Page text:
CRO:NYX DIGITAL BLOG

How to Target Your Competitor's Website Visitors in Google Ads

March 10, 2021 / by Briony Cullin

We were recently asked by a client “can I target people who have visited my competitors’ website?” This is a great question. The answer is “yes, to an extent” - here’s how to do it.

Scenario

Let’s assume you run an ecommerce website in Canada with your main product being coffee beans and coffee supplies. You’ve identified Pilot Coffee Roasters as a key competitor.  

Create a Custom Audience

Let’s try a display campaign. Display ads are most often visual/graphic-based ads which are shown on other people’s websites that encourage their visitors to click the ads and go to the advertisers’ site. These might be banner ads, rich media ads or video ads.

Display ads on the Calgary Herald

An example of a display ad for Jacques Scott Wines & Spirits in a banner on the Calgary Herald website.

In setting up our display ads, one key element for us to consider is targeting. You want to get really specific in who you are going to target to make your investment yield a positive ROI. In this case, we want to focus on the specific kind of person: someone who looks at the Pilot Coffee Roasters website. 

In the ads set up , we can search or browse types of audiences. Under “browse” we can set up a custom audience.

From choosing “people who browse websites similar to” and entering our competitors’ website, we can see some initial audience insights appear on the right-hand side. Already this is incredibly powerful information about who their customers are. 

Refine Your Audience

At this stage of the set up, you might find that the audience you want to target is too specific. If the audience is too small, your ads may not get shown. If you're having issues getting your ads approved or getting any impressions due to an audience that is too narrow, you will want to consider expanding your targeting to include other competitor websites. 

If your audience is too broad, then you’re probably not being specific enough about who your competitor is. For example, a brand like Starbucks will have a really large audience size because of their ubiquity of their brand. In this case you'd want to narrow down that audience either by selecting a different competitor's site for your audience or by setting in specific targeting options for location, using negative keywords, and other Google Ads optimization techniques.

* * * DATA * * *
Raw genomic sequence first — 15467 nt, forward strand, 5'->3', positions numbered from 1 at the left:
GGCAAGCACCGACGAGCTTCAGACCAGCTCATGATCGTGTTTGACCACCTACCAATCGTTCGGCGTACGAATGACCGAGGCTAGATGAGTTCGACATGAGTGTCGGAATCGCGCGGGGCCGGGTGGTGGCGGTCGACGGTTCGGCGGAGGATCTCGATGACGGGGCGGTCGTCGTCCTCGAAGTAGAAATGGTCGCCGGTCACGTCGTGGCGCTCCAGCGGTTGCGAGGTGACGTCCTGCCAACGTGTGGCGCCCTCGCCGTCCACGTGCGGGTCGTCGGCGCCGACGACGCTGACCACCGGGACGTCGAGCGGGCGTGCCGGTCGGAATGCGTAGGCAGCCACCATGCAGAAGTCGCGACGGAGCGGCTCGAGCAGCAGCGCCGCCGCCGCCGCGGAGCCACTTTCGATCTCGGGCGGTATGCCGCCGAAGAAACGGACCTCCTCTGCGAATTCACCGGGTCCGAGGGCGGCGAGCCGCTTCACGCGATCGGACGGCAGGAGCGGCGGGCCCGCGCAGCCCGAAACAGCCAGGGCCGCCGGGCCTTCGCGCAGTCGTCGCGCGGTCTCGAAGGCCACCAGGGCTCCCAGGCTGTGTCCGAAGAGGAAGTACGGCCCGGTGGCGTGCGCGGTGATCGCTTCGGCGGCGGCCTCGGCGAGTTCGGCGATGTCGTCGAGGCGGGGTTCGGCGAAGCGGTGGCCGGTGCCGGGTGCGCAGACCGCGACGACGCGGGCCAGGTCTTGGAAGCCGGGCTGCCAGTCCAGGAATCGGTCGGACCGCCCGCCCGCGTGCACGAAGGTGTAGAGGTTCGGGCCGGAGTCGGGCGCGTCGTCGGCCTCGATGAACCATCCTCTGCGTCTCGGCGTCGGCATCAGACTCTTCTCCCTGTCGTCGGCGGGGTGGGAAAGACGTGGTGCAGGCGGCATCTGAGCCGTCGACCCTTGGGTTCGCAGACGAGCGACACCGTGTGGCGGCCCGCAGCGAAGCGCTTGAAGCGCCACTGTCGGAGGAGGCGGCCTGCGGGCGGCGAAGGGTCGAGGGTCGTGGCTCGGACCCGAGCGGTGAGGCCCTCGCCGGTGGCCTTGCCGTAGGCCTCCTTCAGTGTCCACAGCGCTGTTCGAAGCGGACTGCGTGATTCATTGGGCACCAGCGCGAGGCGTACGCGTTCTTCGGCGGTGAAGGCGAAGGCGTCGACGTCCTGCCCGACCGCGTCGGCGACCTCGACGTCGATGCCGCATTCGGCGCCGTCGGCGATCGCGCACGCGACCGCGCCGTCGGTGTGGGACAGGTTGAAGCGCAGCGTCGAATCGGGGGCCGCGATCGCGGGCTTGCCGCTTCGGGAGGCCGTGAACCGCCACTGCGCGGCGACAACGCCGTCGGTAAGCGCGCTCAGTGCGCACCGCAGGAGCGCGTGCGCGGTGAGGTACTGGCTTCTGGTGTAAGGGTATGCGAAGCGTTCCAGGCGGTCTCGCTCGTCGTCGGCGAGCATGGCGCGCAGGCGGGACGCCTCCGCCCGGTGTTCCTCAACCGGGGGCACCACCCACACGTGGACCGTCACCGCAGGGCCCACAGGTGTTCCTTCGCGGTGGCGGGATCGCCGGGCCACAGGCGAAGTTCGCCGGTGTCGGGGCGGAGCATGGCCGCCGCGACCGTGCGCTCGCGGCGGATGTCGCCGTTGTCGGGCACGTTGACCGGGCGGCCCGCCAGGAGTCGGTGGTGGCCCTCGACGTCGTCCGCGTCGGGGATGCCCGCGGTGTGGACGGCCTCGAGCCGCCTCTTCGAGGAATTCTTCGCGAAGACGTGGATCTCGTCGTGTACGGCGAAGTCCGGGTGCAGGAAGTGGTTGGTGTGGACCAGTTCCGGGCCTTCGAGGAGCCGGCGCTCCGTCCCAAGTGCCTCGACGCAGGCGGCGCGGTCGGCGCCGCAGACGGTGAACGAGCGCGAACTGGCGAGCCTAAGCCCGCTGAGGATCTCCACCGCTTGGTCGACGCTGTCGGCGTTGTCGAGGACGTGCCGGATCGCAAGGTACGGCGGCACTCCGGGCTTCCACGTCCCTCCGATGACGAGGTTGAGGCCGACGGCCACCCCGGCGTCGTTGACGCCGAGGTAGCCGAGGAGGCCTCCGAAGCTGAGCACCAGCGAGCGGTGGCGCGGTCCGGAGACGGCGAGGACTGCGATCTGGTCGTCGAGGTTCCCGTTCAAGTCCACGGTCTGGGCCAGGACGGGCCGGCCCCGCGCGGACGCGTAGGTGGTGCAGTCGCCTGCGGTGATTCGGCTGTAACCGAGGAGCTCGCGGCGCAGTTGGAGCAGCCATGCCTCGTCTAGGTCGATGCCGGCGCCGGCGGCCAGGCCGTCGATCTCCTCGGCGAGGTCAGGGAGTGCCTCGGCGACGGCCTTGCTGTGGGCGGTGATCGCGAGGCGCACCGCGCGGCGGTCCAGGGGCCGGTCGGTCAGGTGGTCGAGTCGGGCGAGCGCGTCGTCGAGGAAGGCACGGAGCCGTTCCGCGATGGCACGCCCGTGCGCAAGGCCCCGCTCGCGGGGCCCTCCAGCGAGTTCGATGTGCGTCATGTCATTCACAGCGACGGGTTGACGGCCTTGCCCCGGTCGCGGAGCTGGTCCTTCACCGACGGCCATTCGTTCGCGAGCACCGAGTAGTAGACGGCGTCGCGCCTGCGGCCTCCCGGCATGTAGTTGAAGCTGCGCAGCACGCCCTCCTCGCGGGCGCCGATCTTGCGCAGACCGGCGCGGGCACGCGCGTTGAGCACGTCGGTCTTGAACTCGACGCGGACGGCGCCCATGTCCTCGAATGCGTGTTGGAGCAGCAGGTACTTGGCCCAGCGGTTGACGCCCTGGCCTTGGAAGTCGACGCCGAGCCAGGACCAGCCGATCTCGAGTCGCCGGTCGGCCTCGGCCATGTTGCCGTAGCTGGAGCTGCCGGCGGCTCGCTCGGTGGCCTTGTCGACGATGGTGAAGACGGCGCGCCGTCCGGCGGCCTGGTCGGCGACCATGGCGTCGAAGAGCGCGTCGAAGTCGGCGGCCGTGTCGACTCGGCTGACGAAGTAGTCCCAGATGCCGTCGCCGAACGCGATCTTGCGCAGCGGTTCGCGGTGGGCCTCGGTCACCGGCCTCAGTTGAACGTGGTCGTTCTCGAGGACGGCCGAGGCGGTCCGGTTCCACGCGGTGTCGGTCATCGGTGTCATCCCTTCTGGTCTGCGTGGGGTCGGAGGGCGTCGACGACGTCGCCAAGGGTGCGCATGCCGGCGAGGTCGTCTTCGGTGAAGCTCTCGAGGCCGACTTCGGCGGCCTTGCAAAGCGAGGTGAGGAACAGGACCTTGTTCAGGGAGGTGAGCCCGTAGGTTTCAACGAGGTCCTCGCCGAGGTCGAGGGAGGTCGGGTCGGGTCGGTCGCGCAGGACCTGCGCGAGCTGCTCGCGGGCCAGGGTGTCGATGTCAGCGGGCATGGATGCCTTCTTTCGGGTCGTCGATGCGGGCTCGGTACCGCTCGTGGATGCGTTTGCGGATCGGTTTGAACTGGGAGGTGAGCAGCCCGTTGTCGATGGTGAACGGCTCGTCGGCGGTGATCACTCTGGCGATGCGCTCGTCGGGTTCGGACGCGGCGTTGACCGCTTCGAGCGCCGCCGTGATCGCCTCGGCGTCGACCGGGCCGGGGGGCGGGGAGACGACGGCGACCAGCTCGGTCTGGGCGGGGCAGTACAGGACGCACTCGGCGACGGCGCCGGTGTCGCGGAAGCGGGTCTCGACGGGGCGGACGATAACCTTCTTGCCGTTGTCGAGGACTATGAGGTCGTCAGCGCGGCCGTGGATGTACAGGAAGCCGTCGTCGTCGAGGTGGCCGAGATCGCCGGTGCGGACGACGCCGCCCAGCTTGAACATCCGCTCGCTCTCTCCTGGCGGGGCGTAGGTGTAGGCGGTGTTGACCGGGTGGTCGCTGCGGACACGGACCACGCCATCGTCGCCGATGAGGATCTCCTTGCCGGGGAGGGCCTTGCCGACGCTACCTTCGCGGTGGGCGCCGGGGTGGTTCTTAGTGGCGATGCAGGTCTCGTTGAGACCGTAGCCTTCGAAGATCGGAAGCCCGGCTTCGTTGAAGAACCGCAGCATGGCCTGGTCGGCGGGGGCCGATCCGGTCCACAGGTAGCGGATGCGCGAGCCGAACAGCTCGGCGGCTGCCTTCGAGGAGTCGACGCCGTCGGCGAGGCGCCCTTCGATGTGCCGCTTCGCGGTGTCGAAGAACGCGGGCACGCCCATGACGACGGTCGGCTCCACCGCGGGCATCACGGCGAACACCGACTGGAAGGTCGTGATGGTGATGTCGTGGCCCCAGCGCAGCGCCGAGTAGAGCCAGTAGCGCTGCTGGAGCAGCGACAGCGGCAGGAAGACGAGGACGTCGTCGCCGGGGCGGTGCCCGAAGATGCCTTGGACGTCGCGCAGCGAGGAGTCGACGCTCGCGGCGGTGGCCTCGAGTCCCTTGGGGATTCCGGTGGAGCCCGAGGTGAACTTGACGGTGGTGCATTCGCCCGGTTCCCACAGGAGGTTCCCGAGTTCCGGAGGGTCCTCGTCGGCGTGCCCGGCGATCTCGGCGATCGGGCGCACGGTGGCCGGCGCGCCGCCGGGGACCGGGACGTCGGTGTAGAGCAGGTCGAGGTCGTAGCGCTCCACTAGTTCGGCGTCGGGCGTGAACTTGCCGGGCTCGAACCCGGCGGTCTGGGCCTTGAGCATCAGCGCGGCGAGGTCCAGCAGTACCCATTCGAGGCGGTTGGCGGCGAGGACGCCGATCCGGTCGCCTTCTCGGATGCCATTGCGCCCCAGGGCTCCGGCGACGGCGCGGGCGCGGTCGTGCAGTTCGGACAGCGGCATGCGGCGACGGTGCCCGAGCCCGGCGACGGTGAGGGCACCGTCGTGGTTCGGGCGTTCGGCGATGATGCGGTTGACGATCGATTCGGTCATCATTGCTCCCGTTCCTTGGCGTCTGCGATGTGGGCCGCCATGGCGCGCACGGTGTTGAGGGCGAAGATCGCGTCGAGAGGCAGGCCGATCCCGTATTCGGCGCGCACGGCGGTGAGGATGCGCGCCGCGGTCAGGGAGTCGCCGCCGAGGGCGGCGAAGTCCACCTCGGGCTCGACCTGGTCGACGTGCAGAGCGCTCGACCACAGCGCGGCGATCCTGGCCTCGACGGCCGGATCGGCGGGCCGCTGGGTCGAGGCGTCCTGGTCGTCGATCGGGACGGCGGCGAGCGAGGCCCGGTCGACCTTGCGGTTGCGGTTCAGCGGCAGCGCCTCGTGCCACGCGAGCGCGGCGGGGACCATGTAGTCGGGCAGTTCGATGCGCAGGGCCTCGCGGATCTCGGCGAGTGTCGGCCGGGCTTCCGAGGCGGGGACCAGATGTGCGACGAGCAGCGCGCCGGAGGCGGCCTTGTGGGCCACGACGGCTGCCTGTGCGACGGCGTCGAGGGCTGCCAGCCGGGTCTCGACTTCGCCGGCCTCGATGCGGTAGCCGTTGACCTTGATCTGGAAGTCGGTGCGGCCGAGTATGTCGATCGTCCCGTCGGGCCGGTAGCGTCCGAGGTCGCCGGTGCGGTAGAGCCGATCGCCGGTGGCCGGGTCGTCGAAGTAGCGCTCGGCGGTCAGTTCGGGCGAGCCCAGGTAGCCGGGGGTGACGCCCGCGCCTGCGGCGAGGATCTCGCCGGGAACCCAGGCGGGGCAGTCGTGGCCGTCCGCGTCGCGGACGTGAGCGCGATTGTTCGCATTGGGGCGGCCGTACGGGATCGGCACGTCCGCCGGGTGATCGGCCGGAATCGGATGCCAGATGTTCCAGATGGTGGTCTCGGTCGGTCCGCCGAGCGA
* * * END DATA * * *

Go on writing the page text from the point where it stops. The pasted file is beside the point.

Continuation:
Run, Report, Refine

You will want to run the ads for a short period to see what impact they have and how many clicks and impressions they get. A 4-week trial should give you some useful metrics to work with to see if this is a viable audience to target and will give you lots of information on what you can do to further refine this audience and your other ad campaigns. 

You can also use Google Analytics to delve into the insights to find out more about how this audience responds to your website. Using segments within Google Analytics will let you compare the experience of visitors from these display ads against another segment of your audience - for example, organic search traffic. How does the average visit time change between these audiences? How many pages do they visit? 

If you find that your display segment isn’t engaging with your site, then perhaps you need to adjust your targeting or the visuals of the ad. 

If you’re interested in how this ads strategy could work for your business, please get in touch with CRO:NYX about your paid advertising. We can also help you with your wider inbound marketing needs including content marketing, email marketing, social media and more. 

Topics: CRO, Paid Search, Ecommerce


Briony Cullin

Written by Briony Cullin

Briony's background as a lawyer in Australia is a uncommon but very handy foundation for her attention to detail and enthusiasm for improving rankings & ROI.